Italian For Beginners review

The fifth Danish Dogme film is also the first to be directed by a woman, Lone Scherfig, and the subject matter hardly augurs well: alcoholism, bereavement and mental illness. Thankfully these weighty issues are just a backdrop for a surprisingly feelgood comedy that concentrates on the romantic interactions of six individuals.

Three men (a pastor, a hotel clerk and a restaurateur) - form attachments with three women - (an Italian waitress, a hairdresser and a timid klutz who works in a bakery) - when they all join a language class. Their lives have been blighted by ailing parents, abusive ex-lovers and unfaithful partners, but each finds comfort in the linguistic, social and sexual possibilities the class provides...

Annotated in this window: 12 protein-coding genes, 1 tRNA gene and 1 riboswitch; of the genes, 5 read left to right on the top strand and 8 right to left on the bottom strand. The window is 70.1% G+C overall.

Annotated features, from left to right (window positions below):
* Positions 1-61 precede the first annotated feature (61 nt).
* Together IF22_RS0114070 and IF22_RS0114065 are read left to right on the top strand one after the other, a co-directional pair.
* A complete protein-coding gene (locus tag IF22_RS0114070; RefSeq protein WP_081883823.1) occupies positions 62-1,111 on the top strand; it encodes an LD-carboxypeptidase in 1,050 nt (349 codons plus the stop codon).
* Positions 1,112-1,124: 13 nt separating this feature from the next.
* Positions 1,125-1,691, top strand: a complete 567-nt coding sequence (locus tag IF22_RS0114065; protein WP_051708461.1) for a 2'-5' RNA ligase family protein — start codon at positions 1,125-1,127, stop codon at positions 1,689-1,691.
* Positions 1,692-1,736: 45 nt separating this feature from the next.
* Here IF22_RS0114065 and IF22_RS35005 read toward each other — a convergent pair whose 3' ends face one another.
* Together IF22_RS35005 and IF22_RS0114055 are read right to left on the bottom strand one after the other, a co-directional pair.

Though not without the odd sombre stretch, Italian For Beginners is primarily a rich and uplifting story. Its adherence to the Dogme rules (handheld camera, natural lighting etc) result not in gritty, harrowing authenticity but a pleasing spontaneity, and create a real sense of empathy with the characters. More Cold Feet than Lars von Trier, you'd be an idiot to miss it.

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